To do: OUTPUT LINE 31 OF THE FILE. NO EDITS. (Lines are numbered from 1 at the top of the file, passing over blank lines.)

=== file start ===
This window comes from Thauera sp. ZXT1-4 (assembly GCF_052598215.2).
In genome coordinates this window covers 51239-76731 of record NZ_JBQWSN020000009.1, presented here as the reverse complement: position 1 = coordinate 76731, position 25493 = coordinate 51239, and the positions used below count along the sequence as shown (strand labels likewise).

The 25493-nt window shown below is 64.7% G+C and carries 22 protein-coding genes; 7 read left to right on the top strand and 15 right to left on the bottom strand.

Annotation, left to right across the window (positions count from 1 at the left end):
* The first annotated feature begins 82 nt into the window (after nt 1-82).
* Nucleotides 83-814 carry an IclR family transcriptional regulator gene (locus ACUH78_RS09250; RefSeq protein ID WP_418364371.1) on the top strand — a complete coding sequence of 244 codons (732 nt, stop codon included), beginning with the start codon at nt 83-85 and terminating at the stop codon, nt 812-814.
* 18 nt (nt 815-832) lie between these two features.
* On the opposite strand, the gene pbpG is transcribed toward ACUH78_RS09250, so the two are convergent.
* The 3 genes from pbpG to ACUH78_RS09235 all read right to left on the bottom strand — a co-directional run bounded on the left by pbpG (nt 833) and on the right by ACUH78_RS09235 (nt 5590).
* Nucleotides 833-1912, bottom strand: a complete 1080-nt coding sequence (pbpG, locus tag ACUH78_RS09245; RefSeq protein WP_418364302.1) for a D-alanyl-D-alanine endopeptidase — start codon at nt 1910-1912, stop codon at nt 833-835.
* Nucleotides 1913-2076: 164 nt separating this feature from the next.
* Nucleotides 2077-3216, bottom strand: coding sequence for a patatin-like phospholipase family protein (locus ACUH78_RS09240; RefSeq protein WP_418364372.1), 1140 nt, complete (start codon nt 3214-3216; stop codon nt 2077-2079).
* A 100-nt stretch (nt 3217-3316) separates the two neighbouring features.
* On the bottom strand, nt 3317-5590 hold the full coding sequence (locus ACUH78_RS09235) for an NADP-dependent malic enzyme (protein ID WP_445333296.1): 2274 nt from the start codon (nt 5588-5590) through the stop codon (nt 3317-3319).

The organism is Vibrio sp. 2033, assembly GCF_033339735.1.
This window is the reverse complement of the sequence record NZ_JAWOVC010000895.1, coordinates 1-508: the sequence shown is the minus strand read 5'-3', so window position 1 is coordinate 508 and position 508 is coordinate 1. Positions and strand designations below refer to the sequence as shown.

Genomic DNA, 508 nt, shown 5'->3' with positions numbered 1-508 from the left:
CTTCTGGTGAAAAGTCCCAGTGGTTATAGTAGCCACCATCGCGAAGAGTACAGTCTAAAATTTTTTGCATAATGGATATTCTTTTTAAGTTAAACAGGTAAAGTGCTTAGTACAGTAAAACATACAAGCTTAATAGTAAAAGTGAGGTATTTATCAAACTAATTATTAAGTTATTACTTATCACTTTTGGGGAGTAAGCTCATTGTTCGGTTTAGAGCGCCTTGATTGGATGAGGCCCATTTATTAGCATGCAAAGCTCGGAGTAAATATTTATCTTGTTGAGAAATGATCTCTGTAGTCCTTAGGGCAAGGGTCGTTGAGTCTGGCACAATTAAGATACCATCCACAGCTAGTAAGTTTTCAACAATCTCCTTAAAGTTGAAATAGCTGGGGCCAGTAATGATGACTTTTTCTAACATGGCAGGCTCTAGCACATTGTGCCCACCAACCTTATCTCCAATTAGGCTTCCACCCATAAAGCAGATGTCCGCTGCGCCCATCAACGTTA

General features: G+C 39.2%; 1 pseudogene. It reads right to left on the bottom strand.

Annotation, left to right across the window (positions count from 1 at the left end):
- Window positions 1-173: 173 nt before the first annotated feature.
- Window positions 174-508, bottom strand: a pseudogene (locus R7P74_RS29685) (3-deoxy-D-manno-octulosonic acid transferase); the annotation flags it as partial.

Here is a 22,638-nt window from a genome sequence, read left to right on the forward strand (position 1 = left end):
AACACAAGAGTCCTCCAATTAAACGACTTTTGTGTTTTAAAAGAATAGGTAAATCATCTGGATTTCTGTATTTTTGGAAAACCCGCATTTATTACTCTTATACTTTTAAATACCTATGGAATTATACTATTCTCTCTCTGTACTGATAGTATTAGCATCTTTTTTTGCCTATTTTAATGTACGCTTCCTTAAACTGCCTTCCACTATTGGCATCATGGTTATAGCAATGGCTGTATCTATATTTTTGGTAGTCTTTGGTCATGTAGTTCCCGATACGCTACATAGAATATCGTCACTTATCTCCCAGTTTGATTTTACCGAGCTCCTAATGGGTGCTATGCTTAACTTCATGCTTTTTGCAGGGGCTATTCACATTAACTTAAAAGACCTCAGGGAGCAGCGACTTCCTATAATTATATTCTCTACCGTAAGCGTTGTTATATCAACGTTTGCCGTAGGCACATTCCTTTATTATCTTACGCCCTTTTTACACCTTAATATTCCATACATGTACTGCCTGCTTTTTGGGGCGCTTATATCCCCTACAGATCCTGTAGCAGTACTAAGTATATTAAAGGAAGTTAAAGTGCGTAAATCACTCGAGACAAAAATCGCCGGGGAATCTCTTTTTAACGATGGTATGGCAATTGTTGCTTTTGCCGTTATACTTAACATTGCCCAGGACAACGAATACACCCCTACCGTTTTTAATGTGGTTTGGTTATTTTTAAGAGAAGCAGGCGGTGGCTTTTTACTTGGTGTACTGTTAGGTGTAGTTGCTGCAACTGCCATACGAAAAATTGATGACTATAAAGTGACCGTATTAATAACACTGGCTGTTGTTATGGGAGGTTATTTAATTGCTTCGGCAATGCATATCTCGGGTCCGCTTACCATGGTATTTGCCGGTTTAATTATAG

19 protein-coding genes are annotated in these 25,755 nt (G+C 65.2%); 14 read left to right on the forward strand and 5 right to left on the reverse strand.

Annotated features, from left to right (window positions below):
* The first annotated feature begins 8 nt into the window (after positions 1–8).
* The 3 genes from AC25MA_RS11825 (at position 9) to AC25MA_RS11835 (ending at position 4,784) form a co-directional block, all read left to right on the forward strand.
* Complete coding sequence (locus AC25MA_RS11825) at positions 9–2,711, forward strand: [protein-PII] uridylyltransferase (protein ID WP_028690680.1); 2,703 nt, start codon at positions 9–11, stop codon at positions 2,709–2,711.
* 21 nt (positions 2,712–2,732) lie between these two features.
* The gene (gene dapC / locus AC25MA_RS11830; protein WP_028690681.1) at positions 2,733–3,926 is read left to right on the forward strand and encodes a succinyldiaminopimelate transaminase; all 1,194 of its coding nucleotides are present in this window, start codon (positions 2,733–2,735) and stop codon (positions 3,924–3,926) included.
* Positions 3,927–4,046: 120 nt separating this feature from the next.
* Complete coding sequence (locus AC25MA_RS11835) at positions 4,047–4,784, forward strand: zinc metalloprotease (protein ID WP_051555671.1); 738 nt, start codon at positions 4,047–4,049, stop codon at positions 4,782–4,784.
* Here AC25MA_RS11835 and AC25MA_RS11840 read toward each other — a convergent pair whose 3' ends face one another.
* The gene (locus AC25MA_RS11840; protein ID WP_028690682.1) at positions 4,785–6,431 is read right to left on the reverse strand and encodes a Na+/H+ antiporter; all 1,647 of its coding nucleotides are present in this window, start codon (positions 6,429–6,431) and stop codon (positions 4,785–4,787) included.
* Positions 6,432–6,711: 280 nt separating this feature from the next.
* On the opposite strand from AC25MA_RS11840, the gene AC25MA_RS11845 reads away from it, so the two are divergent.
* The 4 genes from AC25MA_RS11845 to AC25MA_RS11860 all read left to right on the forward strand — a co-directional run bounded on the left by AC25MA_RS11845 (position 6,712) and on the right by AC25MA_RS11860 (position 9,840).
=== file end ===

* The gene (gene dapC / locus AC25MA_RS11830; protein WP_028690681.1) at positions 2,733–3,926 is read left to right on the forward strand and encodes a succinyldiaminopimelate transaminase; all 1,194 of its coding nucleotides are present in this window, start codon (positions 2,733–2,735) and stop codon (positions 3,924–3,926) included.